Quest® provides three products to suit the needs of people in varying roles in your organization: Toad, Toad Data Modeler, and Toad Data Point.

Toad® for Oracle: For developers and DBAs are common users of Toad.

The Toad ER Diagram component allows one to drag objects onto a diagram and relationships between entities can be drawn automatically (if referential integrity is enforced by the database management system) or manually.  Other Toad functions can then be performed from the diagram, including table and column operations and creating SQL from the diagram (for example, multi-table joins).

This tool is designed into the Toad interface, providing the benefits of an integrated method of seeing the data design and the details of data elements and primary and foreign keys – all without leaving Toad.

Here is a short video illustrating how to place objects of a database onto an ER diagram for documentation, investigation, understanding, or query-building: Video: 'Dan's Dozen' Quick Toad Tips – Tip #10 – ER Diagrammer.


An example of a simple ER diagram built in Toad’s diagramming window


Toad Data Modeler: For data architects, who build models as they design the data for a new or existing database.

Toad Data Modeler deserves more description than this post has space for, but think of this tool as a more robust tool for professional data modelers.  Think of the two use cases I listed in the last section:  comparisons of models and reengineering of databases into models.  A full-function modeling platform with a wide variety of database platforms supported for connections and reengineering, for example.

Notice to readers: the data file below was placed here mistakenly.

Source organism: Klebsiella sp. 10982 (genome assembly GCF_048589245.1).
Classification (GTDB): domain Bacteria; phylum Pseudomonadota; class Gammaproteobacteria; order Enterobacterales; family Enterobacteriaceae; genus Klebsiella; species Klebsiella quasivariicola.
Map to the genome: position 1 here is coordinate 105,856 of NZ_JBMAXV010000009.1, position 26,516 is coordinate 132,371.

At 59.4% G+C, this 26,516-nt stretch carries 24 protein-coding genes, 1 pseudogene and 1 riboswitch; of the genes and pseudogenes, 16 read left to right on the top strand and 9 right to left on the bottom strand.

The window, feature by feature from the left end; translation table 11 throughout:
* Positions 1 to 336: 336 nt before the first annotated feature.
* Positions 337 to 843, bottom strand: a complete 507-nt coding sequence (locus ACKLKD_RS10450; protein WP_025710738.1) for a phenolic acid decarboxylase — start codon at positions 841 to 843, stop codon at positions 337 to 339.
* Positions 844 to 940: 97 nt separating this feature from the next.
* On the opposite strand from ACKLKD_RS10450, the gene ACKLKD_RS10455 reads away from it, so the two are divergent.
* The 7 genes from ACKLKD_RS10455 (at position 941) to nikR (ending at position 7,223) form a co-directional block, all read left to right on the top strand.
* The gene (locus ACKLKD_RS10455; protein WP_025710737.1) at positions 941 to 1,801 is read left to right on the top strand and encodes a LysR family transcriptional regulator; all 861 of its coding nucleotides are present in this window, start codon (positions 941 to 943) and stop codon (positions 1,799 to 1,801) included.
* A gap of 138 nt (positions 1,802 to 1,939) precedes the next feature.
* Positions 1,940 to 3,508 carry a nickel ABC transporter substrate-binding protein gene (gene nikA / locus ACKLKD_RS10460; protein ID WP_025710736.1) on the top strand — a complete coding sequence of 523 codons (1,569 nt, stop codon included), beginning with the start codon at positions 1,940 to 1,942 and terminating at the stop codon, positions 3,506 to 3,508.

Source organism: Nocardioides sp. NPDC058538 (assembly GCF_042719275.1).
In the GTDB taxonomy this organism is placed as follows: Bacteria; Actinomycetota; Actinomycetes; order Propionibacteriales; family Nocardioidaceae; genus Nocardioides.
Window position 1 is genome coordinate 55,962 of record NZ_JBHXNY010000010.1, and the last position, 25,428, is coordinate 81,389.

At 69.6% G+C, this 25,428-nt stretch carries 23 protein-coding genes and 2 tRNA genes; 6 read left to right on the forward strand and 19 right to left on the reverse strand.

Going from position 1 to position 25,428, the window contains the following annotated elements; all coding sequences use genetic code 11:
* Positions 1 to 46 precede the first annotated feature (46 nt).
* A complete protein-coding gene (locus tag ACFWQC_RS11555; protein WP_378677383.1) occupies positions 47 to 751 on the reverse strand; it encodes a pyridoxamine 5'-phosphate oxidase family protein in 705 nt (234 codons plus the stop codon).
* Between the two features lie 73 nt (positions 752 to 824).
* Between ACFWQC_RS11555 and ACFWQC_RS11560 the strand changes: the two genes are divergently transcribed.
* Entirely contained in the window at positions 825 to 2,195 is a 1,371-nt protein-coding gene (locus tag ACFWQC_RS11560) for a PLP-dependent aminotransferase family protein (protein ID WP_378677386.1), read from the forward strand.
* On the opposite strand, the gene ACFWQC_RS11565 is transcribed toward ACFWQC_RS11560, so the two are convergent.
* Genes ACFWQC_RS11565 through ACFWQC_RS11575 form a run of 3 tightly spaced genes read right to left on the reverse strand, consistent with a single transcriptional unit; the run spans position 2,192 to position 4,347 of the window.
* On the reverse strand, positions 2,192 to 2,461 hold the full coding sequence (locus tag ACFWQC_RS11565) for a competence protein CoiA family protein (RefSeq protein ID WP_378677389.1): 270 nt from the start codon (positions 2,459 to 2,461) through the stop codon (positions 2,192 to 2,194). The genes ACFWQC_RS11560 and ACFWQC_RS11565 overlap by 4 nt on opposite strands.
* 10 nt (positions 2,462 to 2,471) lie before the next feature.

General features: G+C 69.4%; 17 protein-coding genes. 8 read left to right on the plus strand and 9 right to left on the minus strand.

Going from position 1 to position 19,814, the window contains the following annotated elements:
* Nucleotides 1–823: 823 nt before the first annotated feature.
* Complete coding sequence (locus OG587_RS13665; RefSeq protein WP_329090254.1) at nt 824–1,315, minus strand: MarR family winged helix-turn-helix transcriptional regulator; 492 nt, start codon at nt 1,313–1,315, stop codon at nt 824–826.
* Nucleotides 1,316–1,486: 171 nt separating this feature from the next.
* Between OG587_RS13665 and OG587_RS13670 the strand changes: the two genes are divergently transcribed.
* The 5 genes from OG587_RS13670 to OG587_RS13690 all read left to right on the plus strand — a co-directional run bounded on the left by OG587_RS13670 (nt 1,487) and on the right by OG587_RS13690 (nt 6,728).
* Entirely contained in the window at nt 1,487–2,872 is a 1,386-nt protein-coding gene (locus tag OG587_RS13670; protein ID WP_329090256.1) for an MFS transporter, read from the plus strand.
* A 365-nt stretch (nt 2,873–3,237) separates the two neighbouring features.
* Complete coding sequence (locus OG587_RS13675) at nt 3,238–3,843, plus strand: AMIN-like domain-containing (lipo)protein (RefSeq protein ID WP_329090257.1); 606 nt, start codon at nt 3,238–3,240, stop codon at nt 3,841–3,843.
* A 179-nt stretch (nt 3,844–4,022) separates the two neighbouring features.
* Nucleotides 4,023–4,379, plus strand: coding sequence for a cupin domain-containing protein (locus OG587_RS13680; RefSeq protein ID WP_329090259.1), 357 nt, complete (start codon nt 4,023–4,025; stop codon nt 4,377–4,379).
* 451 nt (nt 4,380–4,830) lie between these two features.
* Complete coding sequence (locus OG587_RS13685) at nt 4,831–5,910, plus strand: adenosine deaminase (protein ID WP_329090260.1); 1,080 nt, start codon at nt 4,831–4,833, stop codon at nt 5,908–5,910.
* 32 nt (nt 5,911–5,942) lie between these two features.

Here is a Toad World video post about reengineering – creating a model from physical database structures – and managing data models: How to reverse engineer and manage models in Toad Data Modeler.


 The depiction of a data model in Toad Data Modeler


New data relationships now depicted on the diagram.


Toad Data Point: For data analysts, and in fact anyone who is asked to build somewhat complex reports pulling data from multiple data sources. 

Users of Toad Data Point can take advantage of the “see data location and relationships” use case for a diagramming tool, just as Toad for Oracle does.  Toad Data Point has a built-in diagramming component, just as Toad for Oracle does, and they are very similar (which is great if you use both Toad and Toad Data Point – only one diagram interface to learn!). 

Here are some resources that allow you see Toad Data Point’s ER diagramming in action: 

Video: How to diagram data in Toad Data Point

Video: Toad Data Point – The ER Diagrammer


 An example of an ER diagram built with Toad Data Point’s diagramming feature; similar to Toad’s ER Diagram feature, but available here as data is being prepared or used in analytical queries.



We defined an ER diagram, spotlighted several personas in an organization that might use ER diagrams, and described solutions from Quest that can help in building ER diagrams. 

However you create ER diagrams, they will be useful tools.  If you’re already a Toad user, you definitely have access to the built-in ER Diagram tool.  Many Toad users make use of that feature to view entity properties and relationships easily and quickly. 

The same holds true for the data preparation, data analyst tool, Toad Data Point.  Use its built-in diagramming component to visualize how data relates to other data as you build queries or prepare the data for deeper analysis.

If you use a Toad edition that includes Toad Data Modeler (for example, Toad for Oracle DBA Edition), of if you own Toad Data Modeler standalone, you have a more robust modeling solution that provides the ability to reverse engineer a database schema into a model that can be depicted, and altered, in a diagram.


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About the Author

Tim Fritz

Quest Software solution architect - database performance management and administration solutions. Former DB2 developer and DBA. IBM Certified Database Administrator – DB2 LUW; Microsoft MCP, Certified Technical Specialist – SQL Server.